Los Angeles County, Calif. — It's no secret that it's not simple to legally buy a gun in California, let alone Los Angeles County, and with the ongoing Wuhan coronavirus outbreaks in the state, first-time buyers and enthusiasts alike have to jump through more hoops to get firearms and ammunition.
In addition to having to follow social distancing protocols, Los Angeles County Sheriff Alex Villanueva was able to reissue his order on Thursday for gun stores to close down to the general public, with Gov. Gavin Newsom's (D) blessing, with slight changes. Gun stores will be allowed to sell ammunition to security guard companies and if someone bought a firearm and are still in the 10-day waiting period, they are able to pick it up when it's ready.
In compliance with @CAgovernor 's Executive Order, Gun & ammunition stores are not considered essential businesses, and will cease to sell to the general public, there are some exceptions. Please see my full statement below: #COVID19 #SaferAtHome #flattenthecurve #LASD #SheriffV pic.twitter.com/XSqk9POEzt— Alex Villanueva (@LACoSheriff) March 26, 2020
In short, you would have had a better experience and get more done in a day at your local DMV pre-coronavirus.
At the Ammo Brothers location in Cerritos, Emmanuel Lopez, a first-time gun buyer, told Townhall he had been waiting to buy a firearm since 6:00 a.m. and had only completed the written safety test. Lopez said he was aware of the strict gun laws California has and the uncertainty of what the next day could bring is what prompted him to get a gun.
The only people that were allowed in the store, a few at a time, were those who had an appointment.
Rolling with the punches, Lopez said the process was "easy" and expressed hope he'd be able to buy a gun on Thursday. He disagreed with Villanueva's order because "you never know what's going to happen down the road in two to three weeks" and closing down gun shops will leave people without the ability to protect themselves.
"I would tell [Villanueva] let the people get what they need to protect themselves and they shouldn't shut them down because it is essential having a firearm and ammunition" at a time like this, Lopez said.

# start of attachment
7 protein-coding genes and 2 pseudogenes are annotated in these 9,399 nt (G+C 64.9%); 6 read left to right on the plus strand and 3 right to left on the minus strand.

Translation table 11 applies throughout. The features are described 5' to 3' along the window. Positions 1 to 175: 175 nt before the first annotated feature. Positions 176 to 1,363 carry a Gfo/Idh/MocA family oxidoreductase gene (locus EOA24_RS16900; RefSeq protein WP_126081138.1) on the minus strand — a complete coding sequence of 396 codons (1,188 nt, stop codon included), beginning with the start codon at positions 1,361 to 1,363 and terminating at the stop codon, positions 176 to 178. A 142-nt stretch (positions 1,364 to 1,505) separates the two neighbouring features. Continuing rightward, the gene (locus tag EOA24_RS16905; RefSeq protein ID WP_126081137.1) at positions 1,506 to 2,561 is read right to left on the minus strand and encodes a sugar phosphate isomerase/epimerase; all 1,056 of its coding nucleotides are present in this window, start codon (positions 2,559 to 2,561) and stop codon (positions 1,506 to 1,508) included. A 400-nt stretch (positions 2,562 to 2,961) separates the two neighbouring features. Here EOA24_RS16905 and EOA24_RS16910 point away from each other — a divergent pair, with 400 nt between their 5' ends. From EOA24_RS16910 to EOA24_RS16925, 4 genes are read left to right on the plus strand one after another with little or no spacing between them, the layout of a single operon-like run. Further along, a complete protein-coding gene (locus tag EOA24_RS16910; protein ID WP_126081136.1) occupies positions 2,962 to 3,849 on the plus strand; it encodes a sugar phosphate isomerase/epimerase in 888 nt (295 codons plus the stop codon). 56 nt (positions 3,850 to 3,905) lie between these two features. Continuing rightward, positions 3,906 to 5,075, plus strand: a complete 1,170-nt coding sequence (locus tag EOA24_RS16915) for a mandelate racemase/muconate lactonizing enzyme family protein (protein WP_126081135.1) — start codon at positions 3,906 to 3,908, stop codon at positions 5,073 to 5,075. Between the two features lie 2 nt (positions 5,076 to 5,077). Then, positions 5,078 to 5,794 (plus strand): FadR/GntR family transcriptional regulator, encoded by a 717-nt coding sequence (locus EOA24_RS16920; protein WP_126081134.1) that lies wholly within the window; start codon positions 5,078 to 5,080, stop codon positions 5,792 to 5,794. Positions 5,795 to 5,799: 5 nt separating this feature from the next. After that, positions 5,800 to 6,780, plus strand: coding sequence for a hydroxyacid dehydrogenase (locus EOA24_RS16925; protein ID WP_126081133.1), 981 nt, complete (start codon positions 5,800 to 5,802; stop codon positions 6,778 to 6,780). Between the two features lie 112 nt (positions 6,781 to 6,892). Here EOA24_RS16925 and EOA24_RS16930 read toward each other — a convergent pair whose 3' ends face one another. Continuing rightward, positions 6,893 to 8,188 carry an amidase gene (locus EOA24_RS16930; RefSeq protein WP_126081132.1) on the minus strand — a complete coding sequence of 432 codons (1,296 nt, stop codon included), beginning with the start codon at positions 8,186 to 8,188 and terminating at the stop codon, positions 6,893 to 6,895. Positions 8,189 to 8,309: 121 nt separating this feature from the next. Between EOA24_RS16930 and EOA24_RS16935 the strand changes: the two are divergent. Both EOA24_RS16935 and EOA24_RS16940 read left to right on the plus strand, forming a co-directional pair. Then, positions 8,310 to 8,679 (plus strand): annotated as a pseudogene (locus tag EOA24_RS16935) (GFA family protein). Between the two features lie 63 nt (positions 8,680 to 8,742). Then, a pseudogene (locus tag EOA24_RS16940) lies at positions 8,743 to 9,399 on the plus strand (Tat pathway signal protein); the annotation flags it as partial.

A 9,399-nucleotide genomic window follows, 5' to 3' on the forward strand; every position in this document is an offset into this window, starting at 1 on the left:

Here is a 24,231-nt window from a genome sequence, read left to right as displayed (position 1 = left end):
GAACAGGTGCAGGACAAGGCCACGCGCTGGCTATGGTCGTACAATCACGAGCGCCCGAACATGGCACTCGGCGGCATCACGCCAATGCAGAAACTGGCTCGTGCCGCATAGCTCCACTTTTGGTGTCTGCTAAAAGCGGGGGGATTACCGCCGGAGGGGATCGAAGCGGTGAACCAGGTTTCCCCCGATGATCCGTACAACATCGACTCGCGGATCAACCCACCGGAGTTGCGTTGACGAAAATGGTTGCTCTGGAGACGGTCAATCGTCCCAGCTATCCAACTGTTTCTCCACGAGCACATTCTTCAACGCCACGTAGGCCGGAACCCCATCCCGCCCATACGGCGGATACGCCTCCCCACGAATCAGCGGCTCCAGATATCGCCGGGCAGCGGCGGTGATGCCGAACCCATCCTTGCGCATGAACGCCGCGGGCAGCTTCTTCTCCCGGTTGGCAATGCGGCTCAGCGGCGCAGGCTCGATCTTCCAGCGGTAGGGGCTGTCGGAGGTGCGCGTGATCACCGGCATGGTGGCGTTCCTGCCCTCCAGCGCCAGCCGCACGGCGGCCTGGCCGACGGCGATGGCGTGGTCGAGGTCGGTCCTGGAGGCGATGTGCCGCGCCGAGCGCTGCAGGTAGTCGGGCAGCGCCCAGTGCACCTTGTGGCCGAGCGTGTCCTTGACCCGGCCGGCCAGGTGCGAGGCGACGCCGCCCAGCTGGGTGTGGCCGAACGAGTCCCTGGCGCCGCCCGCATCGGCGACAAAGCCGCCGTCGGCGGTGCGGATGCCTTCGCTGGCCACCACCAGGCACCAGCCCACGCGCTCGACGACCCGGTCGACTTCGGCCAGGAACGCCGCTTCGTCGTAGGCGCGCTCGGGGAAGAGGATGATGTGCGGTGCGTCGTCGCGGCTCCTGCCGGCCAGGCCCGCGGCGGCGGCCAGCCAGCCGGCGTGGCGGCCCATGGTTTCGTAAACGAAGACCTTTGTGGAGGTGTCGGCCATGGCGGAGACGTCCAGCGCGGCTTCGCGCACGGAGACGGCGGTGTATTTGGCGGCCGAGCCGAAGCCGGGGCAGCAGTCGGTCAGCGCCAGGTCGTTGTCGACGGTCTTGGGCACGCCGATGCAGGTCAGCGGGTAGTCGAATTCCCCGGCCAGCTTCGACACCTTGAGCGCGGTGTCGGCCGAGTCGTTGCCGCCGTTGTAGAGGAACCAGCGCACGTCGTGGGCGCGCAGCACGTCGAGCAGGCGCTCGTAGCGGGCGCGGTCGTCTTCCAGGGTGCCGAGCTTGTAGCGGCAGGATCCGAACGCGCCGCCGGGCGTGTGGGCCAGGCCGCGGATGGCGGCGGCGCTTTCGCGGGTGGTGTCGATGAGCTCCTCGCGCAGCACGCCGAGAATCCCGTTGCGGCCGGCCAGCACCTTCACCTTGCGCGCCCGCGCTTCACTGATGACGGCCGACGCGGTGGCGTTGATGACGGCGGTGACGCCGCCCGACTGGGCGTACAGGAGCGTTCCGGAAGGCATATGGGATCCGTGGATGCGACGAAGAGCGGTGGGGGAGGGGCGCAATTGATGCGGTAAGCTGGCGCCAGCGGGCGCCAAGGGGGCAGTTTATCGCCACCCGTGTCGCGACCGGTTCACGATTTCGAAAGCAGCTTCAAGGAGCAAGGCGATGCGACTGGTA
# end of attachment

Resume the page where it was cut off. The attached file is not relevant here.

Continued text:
"If they have food places open, then they should have gun stores open because it is essential. They should close down fast food first before gun stores," one woman, another first-time buyer, said.
L.A. County Sheriff deputies did stop by Ammo Bros. while I was there, but they seemed to be unaware of Villanueva's press release that was sent out only hours before as they were not at the store to close it down.
"CA law puts heavy burdens on us for processing all your transactions and currently it takes over a month to hire new employees due to the need to have a certificate of eligibility," a sign posted on their door explained.
Sign posted on the door of Ammo Brothers. Credit: Julio Rosas
At Turner's Outdoorsman in nearby Norwalk, the store was also only taking appointments for guns that were already purchased, all regular business has been suspended. As of Thursday, they were running behind schedule and ordered customers to wait in their cars because one worker said police officers were consistently stopping by to ensure they were adhering to social distancing procedures. No one was allowed to wait by the door and customers were told to wait in their cars for a phone call to then be allowed inside.
The next available day anyone is able to make an appointment to buy a gun at that location is next week on Tuesday.
Signs posted at Turner's Outdoorsman. Credit: Julio Rosas
At Marshall Security Training Academy & Range in Compton, manager Haig told Townhall their business has been very busy, often with first-time gun buyers who were shocked at the strict gun laws that are in place.
"A lot of them didn't expect to be waiting 10 days, they expect to walk out of here with a gun that same day or even ammunition," he said.
That particular establishment has a large customer base that includes law enforcement and security guards, along with the general public. Haig said he understands both sides of closing guns stores to the general public.
"It's tough because I think part of it is the sheer panic of people going and buying guns right now. I think to kind of stave some of that panic, you have to do something like that. As long as it's a temporary closure and people can still get access to whatever they need, I understand that. But it's kind of like us running out of toilet paper, you know, everybody just hit the stores and now you can only buy two at a time. So I think there has to be a happy medium just to stop people from panicking," he explained.
Social distancing lines at LAX Ammo. Credit: Julio Rosas
It is important to note Villanueva's order only applies to stores that are in unincorporated areas and cities that have contracts with the sheriff's department. The city of Burbank reversed their order to close down gun stores on Tuesday after they determined gun shops can be considered an essential business.
In San Diego County, Sheriff Bill Gore said he believes gun stores should remain open because they ensure the public "complies with the very stringent gun purchasing laws" and if they go out of business, there will be a surge in black market gun purchases during a time of "heightened concern."